Scientists at Los Alamos National Laboratory are developing an ultra-low-field Magnetic Resonance Imaging (MRI) system that could be low-power and lightweight enough for forward deployment on the battlefield and to field hospitals in the World’s poorest regions.
“MRI technology is a powerful medical diagnostic tool,” said Michelle Espy, the Battlefield MRI (bMRI) project leader, “ideally suited for imaging soft-tissue injury, particularly to the brain.”
But hospital-based MRI devices are big and expensive, and require considerable infrastructure, such as large quantities of cryogens like liquid nitrogen and helium, and they typically use a large amount of energy.
“Standard MRI machines just can’t go everywhere,” said Espy. “Soldiers wounded in battle usually have to be flown to a large hospital and people in emerging nations just don’t have access to MRI at all. We’ve been in contact with doctors who routinely work in the Third World and report that MRI would be extremely valuable in treating pediatric encephalopathy, and other serious diseases in children.”
So the Los Alamos team started thinking about a way to make an MRI device that could be relatively easy to transport, set up, and use in an unconventional setting.
Conventional MRI machines use very large magnetic fields that align the protons in water molecules to then create magnetic resonance signals, which are detected by the machine and turned into images. The large magnetic fields create exceptionally detailed images, but they are difficult and expensive to make.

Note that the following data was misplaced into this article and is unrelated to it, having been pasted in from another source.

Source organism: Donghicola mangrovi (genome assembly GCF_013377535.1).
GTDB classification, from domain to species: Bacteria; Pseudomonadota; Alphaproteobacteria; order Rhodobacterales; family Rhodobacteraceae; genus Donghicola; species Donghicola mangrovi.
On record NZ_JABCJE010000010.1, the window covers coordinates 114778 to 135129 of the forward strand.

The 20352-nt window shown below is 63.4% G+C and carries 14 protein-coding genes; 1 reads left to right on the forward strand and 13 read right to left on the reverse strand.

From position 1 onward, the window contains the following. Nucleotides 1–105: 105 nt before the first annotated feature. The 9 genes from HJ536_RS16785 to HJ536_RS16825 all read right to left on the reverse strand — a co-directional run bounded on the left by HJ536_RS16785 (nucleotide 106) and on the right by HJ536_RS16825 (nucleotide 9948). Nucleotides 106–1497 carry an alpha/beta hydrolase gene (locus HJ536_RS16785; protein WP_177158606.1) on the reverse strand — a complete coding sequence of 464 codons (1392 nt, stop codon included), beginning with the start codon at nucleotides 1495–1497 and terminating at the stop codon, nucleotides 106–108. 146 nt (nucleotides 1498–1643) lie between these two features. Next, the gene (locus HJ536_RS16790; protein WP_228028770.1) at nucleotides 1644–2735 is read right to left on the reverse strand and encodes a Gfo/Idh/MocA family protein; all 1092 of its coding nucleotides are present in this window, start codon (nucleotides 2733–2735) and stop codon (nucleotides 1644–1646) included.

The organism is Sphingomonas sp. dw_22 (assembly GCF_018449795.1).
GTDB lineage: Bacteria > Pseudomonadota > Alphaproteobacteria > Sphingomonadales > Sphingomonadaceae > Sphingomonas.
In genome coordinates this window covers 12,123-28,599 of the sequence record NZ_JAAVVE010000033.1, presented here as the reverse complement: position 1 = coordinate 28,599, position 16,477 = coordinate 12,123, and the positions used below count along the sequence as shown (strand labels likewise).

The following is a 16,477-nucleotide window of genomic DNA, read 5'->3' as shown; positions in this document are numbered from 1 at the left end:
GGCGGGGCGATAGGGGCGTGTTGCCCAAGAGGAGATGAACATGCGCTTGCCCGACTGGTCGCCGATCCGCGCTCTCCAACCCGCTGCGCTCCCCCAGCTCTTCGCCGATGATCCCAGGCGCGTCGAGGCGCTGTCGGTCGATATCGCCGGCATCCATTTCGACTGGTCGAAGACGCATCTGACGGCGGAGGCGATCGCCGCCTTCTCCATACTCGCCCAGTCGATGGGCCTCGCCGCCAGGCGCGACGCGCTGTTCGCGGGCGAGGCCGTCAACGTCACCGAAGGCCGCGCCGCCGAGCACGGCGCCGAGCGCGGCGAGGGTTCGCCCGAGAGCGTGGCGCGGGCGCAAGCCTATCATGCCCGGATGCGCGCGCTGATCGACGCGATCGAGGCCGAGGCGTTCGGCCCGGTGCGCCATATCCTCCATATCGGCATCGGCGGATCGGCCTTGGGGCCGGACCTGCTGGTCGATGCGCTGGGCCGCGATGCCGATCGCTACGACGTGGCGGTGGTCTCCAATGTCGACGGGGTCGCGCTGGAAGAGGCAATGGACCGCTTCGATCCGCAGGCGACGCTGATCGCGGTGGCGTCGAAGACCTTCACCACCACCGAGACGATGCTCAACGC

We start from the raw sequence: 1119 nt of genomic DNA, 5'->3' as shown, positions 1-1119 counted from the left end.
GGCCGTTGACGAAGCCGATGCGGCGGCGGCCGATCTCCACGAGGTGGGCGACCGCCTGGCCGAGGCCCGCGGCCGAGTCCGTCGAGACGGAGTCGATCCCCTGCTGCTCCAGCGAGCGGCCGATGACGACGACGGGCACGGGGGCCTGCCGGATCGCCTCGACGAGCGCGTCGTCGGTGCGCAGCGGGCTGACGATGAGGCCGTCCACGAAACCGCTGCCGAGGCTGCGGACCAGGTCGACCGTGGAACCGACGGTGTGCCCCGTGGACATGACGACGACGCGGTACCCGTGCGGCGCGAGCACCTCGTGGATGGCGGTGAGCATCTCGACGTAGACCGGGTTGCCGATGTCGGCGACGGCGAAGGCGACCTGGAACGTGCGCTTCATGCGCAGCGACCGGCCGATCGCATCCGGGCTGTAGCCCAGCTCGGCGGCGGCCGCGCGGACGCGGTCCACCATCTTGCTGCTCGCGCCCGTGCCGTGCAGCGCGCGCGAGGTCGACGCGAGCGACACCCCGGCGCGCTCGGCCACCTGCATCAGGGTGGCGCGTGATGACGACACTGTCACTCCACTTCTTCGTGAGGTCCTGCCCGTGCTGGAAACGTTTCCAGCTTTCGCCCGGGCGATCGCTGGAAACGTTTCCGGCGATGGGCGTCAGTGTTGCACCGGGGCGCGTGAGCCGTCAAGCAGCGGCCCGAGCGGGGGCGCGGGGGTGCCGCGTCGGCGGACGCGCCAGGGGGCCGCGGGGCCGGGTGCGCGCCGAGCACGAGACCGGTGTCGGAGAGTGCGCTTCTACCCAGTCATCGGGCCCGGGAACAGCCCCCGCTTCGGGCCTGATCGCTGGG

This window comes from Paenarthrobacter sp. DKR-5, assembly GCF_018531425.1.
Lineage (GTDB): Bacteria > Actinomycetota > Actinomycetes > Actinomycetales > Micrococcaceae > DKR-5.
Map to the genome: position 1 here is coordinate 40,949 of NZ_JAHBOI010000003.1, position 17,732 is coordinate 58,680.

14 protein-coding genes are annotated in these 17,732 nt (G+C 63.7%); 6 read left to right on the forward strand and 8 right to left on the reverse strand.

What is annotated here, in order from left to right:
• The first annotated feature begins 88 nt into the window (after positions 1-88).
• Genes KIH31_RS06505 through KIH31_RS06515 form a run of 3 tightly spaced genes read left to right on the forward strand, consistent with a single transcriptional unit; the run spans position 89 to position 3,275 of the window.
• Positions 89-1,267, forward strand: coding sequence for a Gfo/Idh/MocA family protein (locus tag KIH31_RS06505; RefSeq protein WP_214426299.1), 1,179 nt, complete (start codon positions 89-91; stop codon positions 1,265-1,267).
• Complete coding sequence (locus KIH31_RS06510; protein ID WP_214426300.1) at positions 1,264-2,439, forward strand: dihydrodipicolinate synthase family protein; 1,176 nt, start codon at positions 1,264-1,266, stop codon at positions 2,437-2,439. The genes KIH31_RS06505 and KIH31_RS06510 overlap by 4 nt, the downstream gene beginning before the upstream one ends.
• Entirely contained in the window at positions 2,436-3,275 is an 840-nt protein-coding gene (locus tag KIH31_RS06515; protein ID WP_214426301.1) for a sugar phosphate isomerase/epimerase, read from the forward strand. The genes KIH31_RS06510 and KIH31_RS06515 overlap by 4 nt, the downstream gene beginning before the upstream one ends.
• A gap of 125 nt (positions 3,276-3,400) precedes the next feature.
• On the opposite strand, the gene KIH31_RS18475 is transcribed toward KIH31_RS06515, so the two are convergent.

Espy and her team wanted to see if images of sufficient quality could be made with ultra-low-magnetic fields, similar in strength to the Earth’s magnetic field. To achieve images at such low fields they use exquisitely sensitive detectors called Superconducting Quantum Interference Devices, or SQUIDs.
SQUIDs are among the most sensitive magnetic field detectors available, so interference with the signal is the primary stumbling block. “SQUIDs are so sensitive they’ll respond to a truck driving by outside or a radio signal 50 miles away,” said Al Urbaitis, a bMRI engineer. The team’s first generation bMRI had to be built in a large metal housing in order to shield it from interference.
Now the Los Alamos team is working in the open environment without the large metal housing using a lightweight series of wire coils that surround the bMRI system to compensate the Earth’s magnetic field. In the future, the field compensation system will also function similar to noise-cancelling headphones to eradicate invading magnetic field signals on-the-fly.
“We’ve been very happy with some of the initial imagery that’s been produced from the lightweight, second generation system,” said Espy. “It really shows that, with additional development, these systems could be relatively easy and inexpensive to deploy.”